IT was money that should have gone towards the care of her sick father.
Instead Janice Knight, 65, betrayed her family’s trust by pocketing nearly £95,000 from her dad’s pension payments, allowances and the proceeds from the sale of his home.
She spent the cash paying off a mortgage on her second home, servicing credit card debts and buying a second hand car.
Her lies were only uncovered when cheques she had written to the care home where her father lived bounced.
Now she faces having to sell her home and car to pay back the money after admitting in court to abusing a position of trust and fraud.
Southampton Crown Court heard that Knight’s father William Harris began suffering from dementia in 2009, when he was in his 80s.
He moved in with mum-of-two Knight but shortly afterwards she contacted her three sisters and they agreed he should go into a care home because his condition had worsened. He went into Engleburn Care Home in Milford Road, Barton on Sea, in July 2009 and lived there until his death in 2012.
Prosecutor Tim Moores said it was arranged for his pension and other allowances to be paid into Knight’s account.
She received more than £35,000 with the expectation it would go towards paying for provisions, trips and other expenses at the home but instead it was absorbed into her account and spending, the court was told.
Knight also made regular withdrawals of her father’s pension credits paid into a post office account, obtaining in excess of £8,000 which she kept.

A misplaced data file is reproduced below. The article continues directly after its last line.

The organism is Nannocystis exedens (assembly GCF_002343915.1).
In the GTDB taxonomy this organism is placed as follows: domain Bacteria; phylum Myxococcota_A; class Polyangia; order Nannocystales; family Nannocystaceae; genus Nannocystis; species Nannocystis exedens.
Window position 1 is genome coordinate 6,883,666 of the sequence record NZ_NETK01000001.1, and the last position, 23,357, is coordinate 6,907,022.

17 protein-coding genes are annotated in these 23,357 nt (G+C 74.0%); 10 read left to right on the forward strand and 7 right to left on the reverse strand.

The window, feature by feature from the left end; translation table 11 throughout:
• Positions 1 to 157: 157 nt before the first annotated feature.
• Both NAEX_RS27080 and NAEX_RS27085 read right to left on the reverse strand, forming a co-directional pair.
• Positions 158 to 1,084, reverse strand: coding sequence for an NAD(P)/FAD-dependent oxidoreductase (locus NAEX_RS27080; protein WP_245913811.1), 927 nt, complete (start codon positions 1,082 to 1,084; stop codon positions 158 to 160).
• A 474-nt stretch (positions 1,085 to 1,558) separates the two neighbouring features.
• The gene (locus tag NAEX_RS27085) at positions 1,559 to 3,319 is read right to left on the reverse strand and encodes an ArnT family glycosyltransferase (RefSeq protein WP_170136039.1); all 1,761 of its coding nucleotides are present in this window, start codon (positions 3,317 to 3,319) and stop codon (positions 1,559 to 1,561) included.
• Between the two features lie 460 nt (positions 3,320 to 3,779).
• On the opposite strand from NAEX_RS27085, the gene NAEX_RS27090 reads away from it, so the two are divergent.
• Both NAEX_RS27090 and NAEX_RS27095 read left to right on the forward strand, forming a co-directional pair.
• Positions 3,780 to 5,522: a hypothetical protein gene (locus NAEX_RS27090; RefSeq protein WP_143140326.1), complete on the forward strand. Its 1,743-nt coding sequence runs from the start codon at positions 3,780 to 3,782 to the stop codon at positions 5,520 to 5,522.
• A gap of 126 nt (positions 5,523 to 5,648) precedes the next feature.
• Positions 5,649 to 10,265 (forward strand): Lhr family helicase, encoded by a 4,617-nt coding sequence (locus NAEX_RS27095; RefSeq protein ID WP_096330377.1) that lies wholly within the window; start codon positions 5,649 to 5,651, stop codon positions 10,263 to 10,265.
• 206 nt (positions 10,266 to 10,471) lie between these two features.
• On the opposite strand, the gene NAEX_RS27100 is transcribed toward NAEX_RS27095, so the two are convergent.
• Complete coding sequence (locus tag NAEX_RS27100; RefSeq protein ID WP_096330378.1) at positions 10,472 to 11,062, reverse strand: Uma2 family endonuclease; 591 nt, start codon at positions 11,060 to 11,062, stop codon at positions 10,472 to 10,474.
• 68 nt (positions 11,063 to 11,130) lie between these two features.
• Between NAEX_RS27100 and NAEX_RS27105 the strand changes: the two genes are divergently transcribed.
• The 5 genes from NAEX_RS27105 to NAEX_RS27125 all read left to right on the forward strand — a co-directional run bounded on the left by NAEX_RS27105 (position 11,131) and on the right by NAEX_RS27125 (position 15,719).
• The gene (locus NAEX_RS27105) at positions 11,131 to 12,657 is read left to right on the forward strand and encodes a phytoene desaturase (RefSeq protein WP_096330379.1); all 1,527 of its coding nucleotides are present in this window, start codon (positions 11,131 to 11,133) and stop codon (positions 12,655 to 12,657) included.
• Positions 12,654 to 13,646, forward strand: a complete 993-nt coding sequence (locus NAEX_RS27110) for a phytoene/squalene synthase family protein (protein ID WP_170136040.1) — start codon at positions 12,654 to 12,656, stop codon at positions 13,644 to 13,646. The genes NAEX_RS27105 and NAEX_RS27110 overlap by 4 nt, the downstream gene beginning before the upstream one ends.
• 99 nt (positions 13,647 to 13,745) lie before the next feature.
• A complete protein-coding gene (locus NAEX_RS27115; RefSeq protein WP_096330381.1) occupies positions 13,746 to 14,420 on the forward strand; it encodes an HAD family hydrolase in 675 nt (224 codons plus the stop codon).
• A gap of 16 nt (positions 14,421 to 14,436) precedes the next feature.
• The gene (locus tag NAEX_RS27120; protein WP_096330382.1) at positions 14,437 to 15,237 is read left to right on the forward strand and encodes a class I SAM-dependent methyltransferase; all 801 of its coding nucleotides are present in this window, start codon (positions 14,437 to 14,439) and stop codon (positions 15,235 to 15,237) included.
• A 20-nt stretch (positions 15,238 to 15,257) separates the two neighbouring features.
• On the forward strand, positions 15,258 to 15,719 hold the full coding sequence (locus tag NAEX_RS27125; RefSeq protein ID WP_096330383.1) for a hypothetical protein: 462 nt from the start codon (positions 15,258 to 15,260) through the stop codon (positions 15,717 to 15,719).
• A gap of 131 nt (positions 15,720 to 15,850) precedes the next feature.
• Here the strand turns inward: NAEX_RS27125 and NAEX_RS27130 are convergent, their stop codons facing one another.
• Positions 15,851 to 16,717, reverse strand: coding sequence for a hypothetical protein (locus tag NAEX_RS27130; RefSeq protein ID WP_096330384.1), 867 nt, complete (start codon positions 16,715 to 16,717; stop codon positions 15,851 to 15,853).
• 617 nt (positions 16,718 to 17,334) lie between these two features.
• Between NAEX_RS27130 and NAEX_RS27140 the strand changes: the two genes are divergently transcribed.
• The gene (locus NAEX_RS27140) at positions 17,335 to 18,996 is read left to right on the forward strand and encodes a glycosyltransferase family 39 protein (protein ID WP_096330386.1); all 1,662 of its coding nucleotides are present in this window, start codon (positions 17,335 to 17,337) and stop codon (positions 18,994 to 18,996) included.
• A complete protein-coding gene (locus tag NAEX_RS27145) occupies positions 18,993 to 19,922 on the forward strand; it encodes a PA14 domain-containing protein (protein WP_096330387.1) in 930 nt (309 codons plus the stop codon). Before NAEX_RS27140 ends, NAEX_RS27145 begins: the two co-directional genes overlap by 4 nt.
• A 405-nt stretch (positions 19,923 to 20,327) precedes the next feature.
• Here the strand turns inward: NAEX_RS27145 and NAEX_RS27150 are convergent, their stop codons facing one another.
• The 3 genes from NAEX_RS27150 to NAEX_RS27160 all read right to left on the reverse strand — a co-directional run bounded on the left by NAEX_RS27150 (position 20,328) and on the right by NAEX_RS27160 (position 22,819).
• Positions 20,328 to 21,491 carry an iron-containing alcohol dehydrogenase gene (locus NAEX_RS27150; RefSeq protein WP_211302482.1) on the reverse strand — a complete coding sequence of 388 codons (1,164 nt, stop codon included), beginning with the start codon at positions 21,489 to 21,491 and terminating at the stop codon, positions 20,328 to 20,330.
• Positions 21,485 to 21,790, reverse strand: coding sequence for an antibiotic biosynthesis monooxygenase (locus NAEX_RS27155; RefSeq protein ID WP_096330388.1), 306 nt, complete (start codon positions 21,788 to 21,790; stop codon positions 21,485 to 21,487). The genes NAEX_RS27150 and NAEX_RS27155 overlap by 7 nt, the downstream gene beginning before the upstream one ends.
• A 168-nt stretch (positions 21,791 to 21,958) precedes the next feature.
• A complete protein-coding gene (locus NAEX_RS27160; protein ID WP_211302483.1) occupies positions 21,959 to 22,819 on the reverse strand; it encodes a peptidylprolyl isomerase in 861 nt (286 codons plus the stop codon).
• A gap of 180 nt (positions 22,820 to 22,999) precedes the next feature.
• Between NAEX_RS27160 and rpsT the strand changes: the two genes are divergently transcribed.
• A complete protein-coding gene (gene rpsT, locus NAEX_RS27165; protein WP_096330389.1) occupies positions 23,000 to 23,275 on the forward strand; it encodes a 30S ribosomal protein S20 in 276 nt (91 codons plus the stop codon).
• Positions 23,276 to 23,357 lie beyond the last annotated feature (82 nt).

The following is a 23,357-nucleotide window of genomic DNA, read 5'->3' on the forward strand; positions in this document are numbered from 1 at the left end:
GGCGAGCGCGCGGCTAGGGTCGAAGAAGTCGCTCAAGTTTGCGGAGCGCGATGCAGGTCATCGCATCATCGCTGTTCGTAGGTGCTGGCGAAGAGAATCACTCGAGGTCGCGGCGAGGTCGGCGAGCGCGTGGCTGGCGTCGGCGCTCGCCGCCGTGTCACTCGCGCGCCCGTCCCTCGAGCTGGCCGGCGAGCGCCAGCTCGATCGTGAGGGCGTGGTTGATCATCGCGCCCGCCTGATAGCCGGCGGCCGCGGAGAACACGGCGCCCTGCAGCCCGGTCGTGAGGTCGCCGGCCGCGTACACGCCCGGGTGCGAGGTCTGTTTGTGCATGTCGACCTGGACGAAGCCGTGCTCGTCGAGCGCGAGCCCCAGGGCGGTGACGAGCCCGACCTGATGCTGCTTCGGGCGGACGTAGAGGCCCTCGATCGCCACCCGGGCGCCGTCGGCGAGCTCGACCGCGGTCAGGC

In 2010 she was granted power of attorney for her father and received more than £50,000 from the sale of his home in Dunstable, Bedfordshire.
Knight told one sister she had been paying the care home to allay her suspicions, the court heard. In reality, said Mr Moores, she had been transferring money for her own use.
The full extent of her betrayal only emerged at two separate meetings with the care home when she wrote them cheques for £38,000 and £45,000, both of which bounced. Mr Moores told the court that the total sum involved in the case amounted to £94,323.
He said: “None of that sum went to the benefit of her father. It wasn’t fraudulent from the outset but it was carried out over a significant period of time. She has not only breached the trust of her father but also the arrangements she had made with her family."
Knight, of Ridgeway, West Parley, Dorset, admitted abusing her position of trust and making a false representation to the care home. She received a two-year suspended sentence coupled with a 240 hour community work order.
Passing sentence, Judge Peter Ralls QC – who read a letter from one sister imploring him not to jail her – told Knight she had committed “an unpleasant crime” and had taken advantage of her vulnerable father.
As she left the dock, Knight thanked the judge, adding: “I am really sorry.”
However she will return to the court in May when she will face a confiscation hearing brought under the Proceeds of Crime Act which will strip her of assets.
In mitigation, James Newton-Price said Knight paid regular visits to her father and there was no suggestion she had not been concerned about his welfare.
After leaving her holiday park job, her debts grew. She had credit card debts of £50,000 and her second home – a flat in Weymouth – was a constant financial drain. She then started going into her accounts and the funds got mixed up, Mr Newton-Price said.
“There is no indication the money went on high living or treats. It simply dissipated in a year. She clearly should not have done it. She has been putting her head in the sand, clearly hoping for the best, and should have told her sisters of her predicament.
“She realises there is no way out and she will have to repay the money.”